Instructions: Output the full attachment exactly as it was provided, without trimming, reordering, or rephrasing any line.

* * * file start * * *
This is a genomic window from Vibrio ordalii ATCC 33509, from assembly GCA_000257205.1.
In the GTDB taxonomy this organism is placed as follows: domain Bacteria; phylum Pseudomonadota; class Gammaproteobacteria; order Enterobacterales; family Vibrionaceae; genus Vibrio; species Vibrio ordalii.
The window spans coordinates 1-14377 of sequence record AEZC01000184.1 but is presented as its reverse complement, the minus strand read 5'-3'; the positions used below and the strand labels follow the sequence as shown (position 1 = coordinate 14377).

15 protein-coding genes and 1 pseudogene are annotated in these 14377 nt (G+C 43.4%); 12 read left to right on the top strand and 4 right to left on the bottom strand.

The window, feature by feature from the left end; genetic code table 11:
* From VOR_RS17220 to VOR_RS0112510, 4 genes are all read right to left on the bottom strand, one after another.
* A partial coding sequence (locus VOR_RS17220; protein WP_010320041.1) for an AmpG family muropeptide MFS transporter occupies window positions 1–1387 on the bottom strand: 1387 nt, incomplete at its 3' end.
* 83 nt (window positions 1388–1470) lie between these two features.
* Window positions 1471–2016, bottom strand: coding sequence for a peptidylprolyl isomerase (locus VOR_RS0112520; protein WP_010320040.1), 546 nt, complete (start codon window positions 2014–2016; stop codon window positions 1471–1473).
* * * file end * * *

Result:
This is a genomic window from Vibrio ordalii ATCC 33509, from assembly GCA_000257205.1.
In the GTDB taxonomy this organism is placed as follows: domain Bacteria; phylum Pseudomonadota; class Gammaproteobacteria; order Enterobacterales; family Vibrionaceae; genus Vibrio; species Vibrio ordalii.
The window spans coordinates 1-14377 of sequence record AEZC01000184.1 but is presented as its reverse complement, the minus strand read 5'-3'; the positions used below and the strand labels follow the sequence as shown (position 1 = coordinate 14377).

15 protein-coding genes and 1 pseudogene are annotated in these 14377 nt (G+C 43.4%); 12 read left to right on the top strand and 4 right to left on the bottom strand.

The window, feature by feature from the left end; genetic code table 11:
* From VOR_RS17220 to VOR_RS0112510, 4 genes are all read right to left on the bottom strand, one after another.
* A partial coding sequence (locus VOR_RS17220; protein WP_010320041.1) for an AmpG family muropeptide MFS transporter occupies window positions 1–1387 on the bottom strand: 1387 nt, incomplete at its 3' end.
* 83 nt (window positions 1388–1470) lie between these two features.
* Window positions 1471–2016, bottom strand: coding sequence for a peptidylprolyl isomerase (locus VOR_RS0112520; protein WP_010320040.1), 546 nt, complete (start codon window positions 2014–2016; stop codon window positions 1471–1473).